Dress is one of the most important ways we have of making a statement about ourselves, and the Agnes Etherington Art Centre at Queen’s University wants to expand the horizons of our wardrobes.
When dress historian Carolyn Dowdell approached Alicia Boutilier, the Agnes’s Chief Curator and Curator of Canadian Historical Art, in 2022 about doing some dressmaking patterns from the Centre’s garment collection, Boutilier got thinking about the possibility of these patterns being used by the community again in fresh and imaginative ways. The Agnes possesses a collection of around 1,700 historical garments, and Boutilier is always looking for new ways to engage the public with that collection.
“The collection itself has origins in theatre,” Boutilier said, explaining that community members in the 1940s donated heirloom clothing to the theatre department at Queen’s. Costumer-turned-curator Margaret Angus designated some of these garments as museum quality and preserved them in a collection, which was sometimes featured in historical pageants. By the 1970s, that collection fell under the care of the Agnes Etherington Art Centre.
“We continue to find ways of growing [the collection] mindfully and making it accessible,” Boutilier went on. “I wanted to open it up [because it] is in our vaults and only gets displayed once in a while. The collection is regionally based already, in that it came from Kingston community members… and this [project] was a way of sending the dress collection back out into the community.”
The project is called Patterns for All Bodies (PfAB). Garments from the dress collection are being repatterned for digital download, along with instructions for how to adjust and construct them. The hope is that, in doing this, PfAB will not only bring to life the historical process of dress construction to honour the hands that originally made the garments, but also make their patterns available so that anyone can make the clothes, or have them made, for their own body.
“Dress is familiar to everyone, and it’s also performative. It’s how we express ourselves, and we all use dress as a way of self-expression,” said Boutilier. She wanted to use the project to “shake up notions about dress being gender-based.”
Thus, when thinking about repatterning and performance, Boutilier said it seemed logical to reach out to Kingston’s drag community.
“The drag community has a deep history in the Kingston area, too, and it’s very strong. And to recognize that other performativity has its history and bring those two together — it just seemed to make so much sense,” she shared.
Boutilier approached drag entertainer Rowena Whey, who got enthusiastically on board right away and reached out to fellow performers Tyffanie Morgan and Dare de LaFemme to help.
“For this pilot project,” said Boutliier, “there were garments that we had in mind and [we] invited them to ‘drag them up’ — to envision how they would work — and then we would make them according to their vision and give [the garments] to them to use in performance.”
Having been invited to re-inhabit the garments, and working with local dress historians, makers, and conservators, the drag artists chose their fabrics and embellishments and determined how they would like to wear, accessorize, and perform the garments made for them.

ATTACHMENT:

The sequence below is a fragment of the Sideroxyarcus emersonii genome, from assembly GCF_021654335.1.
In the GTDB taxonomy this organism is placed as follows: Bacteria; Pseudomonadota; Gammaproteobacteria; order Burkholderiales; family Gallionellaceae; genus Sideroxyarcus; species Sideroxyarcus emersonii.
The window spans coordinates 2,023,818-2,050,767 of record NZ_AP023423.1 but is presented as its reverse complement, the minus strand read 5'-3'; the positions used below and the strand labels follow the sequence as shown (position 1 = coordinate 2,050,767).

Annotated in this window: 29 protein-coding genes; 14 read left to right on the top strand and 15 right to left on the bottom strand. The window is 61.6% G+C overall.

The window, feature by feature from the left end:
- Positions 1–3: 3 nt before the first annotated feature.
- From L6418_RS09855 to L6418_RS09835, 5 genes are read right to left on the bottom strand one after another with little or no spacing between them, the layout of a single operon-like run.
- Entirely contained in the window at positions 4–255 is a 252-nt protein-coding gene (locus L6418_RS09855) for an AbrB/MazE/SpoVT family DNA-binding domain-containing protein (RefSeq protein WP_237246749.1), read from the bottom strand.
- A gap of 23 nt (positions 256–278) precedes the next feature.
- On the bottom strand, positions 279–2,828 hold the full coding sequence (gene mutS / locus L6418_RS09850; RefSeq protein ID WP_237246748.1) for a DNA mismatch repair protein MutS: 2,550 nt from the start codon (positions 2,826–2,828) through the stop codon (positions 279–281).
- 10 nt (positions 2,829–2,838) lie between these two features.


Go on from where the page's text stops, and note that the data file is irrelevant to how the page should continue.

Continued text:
All of that work is being celebrated on Thursday, Jan. 25, 2024, in a very special way, with a sold-out ‘Historical Costume Ball Drag Show Fashion Pageant Spectacular’ featuring the three performers, who will showcase their bespoke garments. The Agnes crew will also unveil the behind-the-scenes process and launch the first patterns for free download in a new online exhibition on Digital Agnes.
“We have a very robust digital platform that we’re launching on Digital Agnes, on our website, where you can download the patterns and… watch videos about the process of preparing for this project,” Boutilier explained, adding that there will also be interviews with a conservator and a pattern maker.
At the celebration, attendees will be encouraged to wear their own most fashionable finds and creations while they enjoy the big reveals of the new garments and the drag show to follow.
“We’ll just really celebrate the possibilities with fashion,” said Boutilier.
“In Kingston and the area, there is this history of dressing up, with re-enactment and historical pageants and drag. We really embrace these performative, theatrical moments of being able to define ourselves and also inhabit different identities.”
This event also launches a weeklong series of activities in collaboration with the Centre for Teaching and Learning at Queen’s University.
On Saturday, Jan. 27, 2024 from 2 to 4 p.m., ‘My Storytime, with Jas Morgan and Tyffanie Morgan’ will feature screenings of two short films: Kingston Is Burning (1995, directed by James Fowler) and Miss Tyffanie: Extreme Close-Up (2008, directed by Sandra Jass, with Jessica Lindal and Matt MacLellan). Following the screenings, attendees are invited to stay for in-person conversations with Jas Morgan and Tyffanie Morgan, as they look back at the making of the films and reflect on drag history, fashion performance, and queer activism in Kingston. Drag artists and community members are invited to attend and share their stories, too.
Then on Monday, Jan. 29, 2024, Agnes will host You Ain’t ‘Scared of Me’ … You Hate Me: An Academic Drag Queen’s Critical Race Theory-Informed Response to Today’s Dragphobia and Transphobia, an in-person talk event with Dr. Tommy Mayberry from 12 to 2 p.m.
All events are held at the Agnes Etherington Art Centre, 36 University Avenue. Further information can be found on the Centre’s website.